Melanie M. Iarussi, an ACA member and secretary of IAAOC who is also an assistant professor at Auburn University in Alabama, is a trainer with the Motivational Interviewing Network of Trainers (MINT) organization. She has used motivational interviewing in a variety of clinical settings, including substance abuse treatment centers, college counseling centers and a domestic violence intervention center. She defines motivational interviewing as a humanistic, goal-oriented approach designed to help people identify and strengthen their personal motivations to engage in behavior change. “The humanistic underpinnings of the MI [motivational interviewing] approach made complete sense to me, and using MI strategies gave me some tools to promote engagement in counseling and enhance problem awareness with my clients,” she says.

Motivational interviewing encourages the counselor to engage in a collaborative conversation that meets clients where they currently are. The approach avoids imposing beliefs or forcing change on the client. “Instead, MI is grounded in respect and valuing the client with all of his or her experiences and wisdom,” Iarussi says. “MI emphasizes empathy — truly seeing the issues and concerns through the eyes of the client, taking into account his or her worldview, background, resources, etc. — and it requires a unique, responsive approach to each individual.” She adds that MI counselors support client autonomy, affirming the individual strengths and assets that can be a foundation for making positive changes.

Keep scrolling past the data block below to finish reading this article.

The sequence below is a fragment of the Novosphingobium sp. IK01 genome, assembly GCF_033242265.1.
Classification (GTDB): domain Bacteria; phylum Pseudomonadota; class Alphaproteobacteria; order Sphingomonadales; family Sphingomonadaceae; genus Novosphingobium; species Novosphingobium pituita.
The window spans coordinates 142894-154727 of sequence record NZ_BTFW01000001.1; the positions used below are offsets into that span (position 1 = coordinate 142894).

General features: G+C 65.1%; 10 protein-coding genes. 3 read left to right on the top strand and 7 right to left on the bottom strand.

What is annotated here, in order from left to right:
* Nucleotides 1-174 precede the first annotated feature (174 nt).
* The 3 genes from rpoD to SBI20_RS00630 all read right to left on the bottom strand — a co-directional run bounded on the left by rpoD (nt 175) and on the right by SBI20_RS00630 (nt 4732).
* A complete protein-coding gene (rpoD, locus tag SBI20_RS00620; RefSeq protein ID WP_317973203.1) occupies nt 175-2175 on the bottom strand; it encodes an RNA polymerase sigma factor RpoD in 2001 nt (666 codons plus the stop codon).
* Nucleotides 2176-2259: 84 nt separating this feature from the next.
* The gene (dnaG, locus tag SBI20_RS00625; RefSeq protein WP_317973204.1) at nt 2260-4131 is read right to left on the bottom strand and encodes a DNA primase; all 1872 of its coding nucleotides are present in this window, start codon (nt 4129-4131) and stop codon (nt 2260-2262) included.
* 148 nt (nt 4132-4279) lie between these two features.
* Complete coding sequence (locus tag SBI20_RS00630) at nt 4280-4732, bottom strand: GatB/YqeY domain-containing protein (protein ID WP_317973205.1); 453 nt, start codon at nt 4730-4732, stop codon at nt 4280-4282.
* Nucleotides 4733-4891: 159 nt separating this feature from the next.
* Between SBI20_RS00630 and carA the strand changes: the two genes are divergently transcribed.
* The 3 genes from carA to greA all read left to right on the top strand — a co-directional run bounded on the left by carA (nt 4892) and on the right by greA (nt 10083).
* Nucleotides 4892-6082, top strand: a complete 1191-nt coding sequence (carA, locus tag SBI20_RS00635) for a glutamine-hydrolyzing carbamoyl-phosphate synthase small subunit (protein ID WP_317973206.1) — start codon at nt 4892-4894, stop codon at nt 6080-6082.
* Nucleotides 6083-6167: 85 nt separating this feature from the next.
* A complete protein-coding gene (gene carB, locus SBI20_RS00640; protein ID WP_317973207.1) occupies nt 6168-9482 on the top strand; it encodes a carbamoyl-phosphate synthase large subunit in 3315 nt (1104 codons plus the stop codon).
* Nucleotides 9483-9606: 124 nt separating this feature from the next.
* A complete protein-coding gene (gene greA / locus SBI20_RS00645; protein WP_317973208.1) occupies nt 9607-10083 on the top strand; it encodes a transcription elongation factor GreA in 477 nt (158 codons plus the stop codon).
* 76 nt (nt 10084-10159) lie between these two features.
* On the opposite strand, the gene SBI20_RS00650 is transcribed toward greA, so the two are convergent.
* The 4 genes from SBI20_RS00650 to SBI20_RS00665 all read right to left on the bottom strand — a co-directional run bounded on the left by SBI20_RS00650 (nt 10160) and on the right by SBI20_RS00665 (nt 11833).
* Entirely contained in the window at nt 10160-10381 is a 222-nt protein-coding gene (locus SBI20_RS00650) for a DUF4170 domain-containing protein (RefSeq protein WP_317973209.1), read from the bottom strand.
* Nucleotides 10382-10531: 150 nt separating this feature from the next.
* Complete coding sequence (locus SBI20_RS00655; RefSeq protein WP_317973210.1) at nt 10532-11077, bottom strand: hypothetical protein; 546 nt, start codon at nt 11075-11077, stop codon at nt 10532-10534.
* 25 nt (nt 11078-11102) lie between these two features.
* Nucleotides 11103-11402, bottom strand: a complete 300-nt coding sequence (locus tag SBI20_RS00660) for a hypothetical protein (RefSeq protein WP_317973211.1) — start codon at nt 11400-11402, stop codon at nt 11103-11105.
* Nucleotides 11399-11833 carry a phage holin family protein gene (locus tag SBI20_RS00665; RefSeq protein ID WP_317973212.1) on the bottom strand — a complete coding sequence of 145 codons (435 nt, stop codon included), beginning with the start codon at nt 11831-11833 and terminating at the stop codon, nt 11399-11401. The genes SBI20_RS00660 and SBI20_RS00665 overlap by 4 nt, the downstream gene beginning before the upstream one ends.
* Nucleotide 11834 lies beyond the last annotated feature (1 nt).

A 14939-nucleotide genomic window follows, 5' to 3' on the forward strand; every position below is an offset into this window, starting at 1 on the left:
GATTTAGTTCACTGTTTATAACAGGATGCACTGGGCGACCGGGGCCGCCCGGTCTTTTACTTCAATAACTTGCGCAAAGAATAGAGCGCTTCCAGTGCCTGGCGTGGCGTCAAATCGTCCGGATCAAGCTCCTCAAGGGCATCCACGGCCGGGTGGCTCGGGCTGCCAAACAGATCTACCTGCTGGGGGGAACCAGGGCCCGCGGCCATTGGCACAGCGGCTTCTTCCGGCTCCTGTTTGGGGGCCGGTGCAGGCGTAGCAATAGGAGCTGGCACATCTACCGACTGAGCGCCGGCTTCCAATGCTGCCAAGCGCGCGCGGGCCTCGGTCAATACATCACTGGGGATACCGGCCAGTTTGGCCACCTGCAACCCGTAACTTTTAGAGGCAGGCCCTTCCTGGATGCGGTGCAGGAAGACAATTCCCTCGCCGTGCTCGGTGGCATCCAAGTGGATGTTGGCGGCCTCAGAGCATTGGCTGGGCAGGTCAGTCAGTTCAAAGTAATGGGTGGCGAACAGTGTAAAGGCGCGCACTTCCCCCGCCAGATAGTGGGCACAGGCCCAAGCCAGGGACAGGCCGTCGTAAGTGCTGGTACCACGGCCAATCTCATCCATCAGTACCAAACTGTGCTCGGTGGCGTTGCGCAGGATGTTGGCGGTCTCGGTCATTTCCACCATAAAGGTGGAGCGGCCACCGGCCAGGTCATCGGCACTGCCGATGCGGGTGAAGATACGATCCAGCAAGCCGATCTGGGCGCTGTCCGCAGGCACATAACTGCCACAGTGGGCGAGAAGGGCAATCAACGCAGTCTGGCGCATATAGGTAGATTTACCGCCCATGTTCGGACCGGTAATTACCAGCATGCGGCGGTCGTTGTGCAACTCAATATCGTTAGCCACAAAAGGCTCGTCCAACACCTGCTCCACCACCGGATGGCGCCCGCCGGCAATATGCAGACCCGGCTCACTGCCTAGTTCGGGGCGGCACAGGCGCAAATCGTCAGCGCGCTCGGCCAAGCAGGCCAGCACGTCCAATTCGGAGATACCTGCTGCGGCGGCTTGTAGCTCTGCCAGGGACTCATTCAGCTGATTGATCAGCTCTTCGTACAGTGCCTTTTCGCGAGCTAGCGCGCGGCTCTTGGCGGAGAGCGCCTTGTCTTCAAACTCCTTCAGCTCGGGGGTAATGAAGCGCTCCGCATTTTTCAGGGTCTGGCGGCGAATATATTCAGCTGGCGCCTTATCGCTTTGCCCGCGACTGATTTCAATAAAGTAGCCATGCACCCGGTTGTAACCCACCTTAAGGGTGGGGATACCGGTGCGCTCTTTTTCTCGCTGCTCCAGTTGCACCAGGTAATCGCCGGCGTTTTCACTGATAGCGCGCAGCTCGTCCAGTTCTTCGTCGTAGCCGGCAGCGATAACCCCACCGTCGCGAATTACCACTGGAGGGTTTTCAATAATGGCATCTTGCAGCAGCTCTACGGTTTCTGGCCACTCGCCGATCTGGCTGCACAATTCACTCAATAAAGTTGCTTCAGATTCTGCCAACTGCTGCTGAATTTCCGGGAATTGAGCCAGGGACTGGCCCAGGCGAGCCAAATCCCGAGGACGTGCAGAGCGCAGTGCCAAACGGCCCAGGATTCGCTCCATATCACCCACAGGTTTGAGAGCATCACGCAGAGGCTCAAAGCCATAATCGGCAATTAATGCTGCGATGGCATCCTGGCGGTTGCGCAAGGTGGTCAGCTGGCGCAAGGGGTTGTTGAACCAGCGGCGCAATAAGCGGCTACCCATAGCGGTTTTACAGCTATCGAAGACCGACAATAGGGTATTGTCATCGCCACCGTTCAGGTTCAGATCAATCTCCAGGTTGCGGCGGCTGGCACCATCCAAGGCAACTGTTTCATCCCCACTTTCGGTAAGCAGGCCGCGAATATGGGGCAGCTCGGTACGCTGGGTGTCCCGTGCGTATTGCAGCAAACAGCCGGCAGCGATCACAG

When treating behavioral addictions, Iarussi has found that motivational interviewing works well in tandem with other therapeutic approaches. For example, she says, clients with behavioral addictions can benefit from a combination of motivational interviewing and CBT. “MI can help the person cultivate and enhance their motivations to pursue behavior changes, and then CBT can help them develop the skills and tools needed to implement the change,” she explains.

Iarussi cautions, however, that challenges may arise when the client perceives that the behavior provides more benefits than costs or when resources are lacking for the client to implement and sustain change. If the counselor and the client collaboratively explore the possibility of change and the client decides against it, the MI protocol calls for the counselor to honor the client’s autonomy and decisions. “We can express concern in a genuine, compassionate manner, but we do not attempt to coerce or force change upon clients,” Iarussi notes. “In the end, it is truly their choice if they will change their behavior. … The counselor acts as a guide.”